If you cannot recognise the food as a bit of an animal or part of a plant, don’t eat it. Think roots or eye balls: if the food never had either, don’t touch it!

  1. If it comes in a box, or has a food label, its not food

I could go into a lengthy explanation of how to read food labels, what’s wrong with the Government RDAs, how manufactures manipulate the laws by adjusting portion sizes etc, and using misleading ingredient names, but there’s little point, as you’ll soon find your new found label deciphering skills redundant when you realise that every single product in the supermarket that has one is not actually food!

  1. If it says “healthy” on the label, its almost certainly very bad for you

Sad, but true.

  1. If the use by date is more than a week away, don’t touch it

If fungus and bacteria will not go near it, then you probably shouldn’t either!

  1. Beware of vague claims on animal products

Happy eggs, traditionally reared, freedom foods and even free range mean relatively little, other than the animal was spared the most debased level of cruelty.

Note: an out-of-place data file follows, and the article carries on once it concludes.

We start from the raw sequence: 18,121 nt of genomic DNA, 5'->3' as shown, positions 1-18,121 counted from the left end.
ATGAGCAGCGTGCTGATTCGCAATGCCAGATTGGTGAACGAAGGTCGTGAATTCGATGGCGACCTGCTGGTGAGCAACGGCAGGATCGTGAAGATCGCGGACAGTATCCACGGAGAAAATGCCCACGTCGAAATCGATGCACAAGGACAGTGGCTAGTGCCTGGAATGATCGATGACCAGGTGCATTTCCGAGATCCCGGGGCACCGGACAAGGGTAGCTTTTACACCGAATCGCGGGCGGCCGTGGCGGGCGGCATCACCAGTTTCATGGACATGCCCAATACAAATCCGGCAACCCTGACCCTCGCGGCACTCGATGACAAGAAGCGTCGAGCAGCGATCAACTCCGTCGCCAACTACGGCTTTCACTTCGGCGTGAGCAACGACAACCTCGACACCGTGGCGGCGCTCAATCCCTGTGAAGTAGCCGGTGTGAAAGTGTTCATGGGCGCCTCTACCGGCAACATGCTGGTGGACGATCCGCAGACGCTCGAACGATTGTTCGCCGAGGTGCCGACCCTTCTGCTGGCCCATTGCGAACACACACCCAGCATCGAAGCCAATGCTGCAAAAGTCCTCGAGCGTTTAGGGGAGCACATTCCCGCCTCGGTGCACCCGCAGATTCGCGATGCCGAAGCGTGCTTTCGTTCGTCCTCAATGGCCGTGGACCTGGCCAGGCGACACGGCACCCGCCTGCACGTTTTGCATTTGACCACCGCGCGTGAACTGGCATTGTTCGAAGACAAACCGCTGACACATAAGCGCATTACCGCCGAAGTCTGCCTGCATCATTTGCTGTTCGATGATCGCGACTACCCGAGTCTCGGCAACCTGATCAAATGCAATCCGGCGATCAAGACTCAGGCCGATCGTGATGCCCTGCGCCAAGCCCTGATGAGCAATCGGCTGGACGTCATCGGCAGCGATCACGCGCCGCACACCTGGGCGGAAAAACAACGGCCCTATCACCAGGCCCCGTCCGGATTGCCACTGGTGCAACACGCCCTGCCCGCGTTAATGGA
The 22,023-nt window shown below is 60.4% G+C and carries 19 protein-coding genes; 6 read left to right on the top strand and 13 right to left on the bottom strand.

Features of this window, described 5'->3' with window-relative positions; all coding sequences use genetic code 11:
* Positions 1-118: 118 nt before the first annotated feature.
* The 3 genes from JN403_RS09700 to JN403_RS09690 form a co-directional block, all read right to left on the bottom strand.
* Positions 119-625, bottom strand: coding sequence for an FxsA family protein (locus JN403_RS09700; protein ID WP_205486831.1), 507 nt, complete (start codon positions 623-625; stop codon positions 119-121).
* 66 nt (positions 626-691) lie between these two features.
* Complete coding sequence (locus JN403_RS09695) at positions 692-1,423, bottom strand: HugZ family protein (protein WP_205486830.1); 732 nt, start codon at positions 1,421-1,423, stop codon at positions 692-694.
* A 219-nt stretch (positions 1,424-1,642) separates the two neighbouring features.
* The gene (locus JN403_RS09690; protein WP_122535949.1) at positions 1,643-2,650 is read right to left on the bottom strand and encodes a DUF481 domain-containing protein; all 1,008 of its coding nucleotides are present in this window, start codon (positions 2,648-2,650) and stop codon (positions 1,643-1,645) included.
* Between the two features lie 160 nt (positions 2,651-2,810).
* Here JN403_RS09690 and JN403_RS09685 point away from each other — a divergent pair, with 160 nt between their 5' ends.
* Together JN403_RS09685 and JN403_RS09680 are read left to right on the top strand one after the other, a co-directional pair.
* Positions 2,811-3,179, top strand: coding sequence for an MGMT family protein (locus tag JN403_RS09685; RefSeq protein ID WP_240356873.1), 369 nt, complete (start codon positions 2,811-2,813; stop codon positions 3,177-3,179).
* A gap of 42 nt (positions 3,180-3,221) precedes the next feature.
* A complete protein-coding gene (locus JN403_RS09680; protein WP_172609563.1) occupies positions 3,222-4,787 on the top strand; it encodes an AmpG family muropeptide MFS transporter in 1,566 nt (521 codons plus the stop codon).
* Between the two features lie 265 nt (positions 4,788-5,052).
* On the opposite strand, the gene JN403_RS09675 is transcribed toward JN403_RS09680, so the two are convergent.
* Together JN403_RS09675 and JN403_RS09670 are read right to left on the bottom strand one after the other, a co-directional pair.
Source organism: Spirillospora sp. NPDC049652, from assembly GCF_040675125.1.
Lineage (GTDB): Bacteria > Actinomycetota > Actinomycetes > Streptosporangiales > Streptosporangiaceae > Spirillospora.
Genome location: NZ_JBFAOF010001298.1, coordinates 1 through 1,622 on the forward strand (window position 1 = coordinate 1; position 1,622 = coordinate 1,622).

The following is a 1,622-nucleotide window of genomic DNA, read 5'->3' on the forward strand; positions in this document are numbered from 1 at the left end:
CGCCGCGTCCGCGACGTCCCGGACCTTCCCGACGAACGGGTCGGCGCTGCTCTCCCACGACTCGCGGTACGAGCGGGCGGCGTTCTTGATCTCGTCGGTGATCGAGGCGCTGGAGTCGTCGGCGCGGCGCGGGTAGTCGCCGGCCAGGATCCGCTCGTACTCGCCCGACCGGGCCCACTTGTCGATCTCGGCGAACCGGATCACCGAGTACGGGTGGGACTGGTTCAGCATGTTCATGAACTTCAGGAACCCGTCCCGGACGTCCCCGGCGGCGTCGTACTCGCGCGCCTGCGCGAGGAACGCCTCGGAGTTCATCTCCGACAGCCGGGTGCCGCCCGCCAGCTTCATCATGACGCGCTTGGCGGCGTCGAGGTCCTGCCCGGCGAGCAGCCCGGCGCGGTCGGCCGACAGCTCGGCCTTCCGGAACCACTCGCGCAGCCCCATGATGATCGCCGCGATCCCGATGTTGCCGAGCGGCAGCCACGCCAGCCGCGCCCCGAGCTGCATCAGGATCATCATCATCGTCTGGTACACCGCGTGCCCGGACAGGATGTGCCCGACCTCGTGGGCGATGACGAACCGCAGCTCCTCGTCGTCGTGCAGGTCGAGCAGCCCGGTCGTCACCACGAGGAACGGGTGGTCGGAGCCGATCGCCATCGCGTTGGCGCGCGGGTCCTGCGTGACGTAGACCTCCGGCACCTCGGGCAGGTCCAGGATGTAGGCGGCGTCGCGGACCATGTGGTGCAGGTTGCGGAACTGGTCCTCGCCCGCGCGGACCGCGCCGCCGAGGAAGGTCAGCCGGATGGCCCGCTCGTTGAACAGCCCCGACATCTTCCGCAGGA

Even the organic certification does not guarantee quality meat – Organic beef could have been fed organic grains which will still result in nutritionally inferior meat.

When selecting Beef, make sure its Grass Fed. Pork should be pastured, or outdoor reared. Chickens organic or free range, not corn fed or vegetarian(I kid you not!) Often your best bet in the supermarket for meat in terms of price and availability is hill grazed British Lamb (though often all you’ll find is New Zealand Lamb, the mind boggles!).

Taking all these rules into consideration, on your next visit to the supermarket it will quickly become apparent that despite its vast size, and typical availability of around 50,000 products, there is actually very little that can be considered as food fit for human consumption.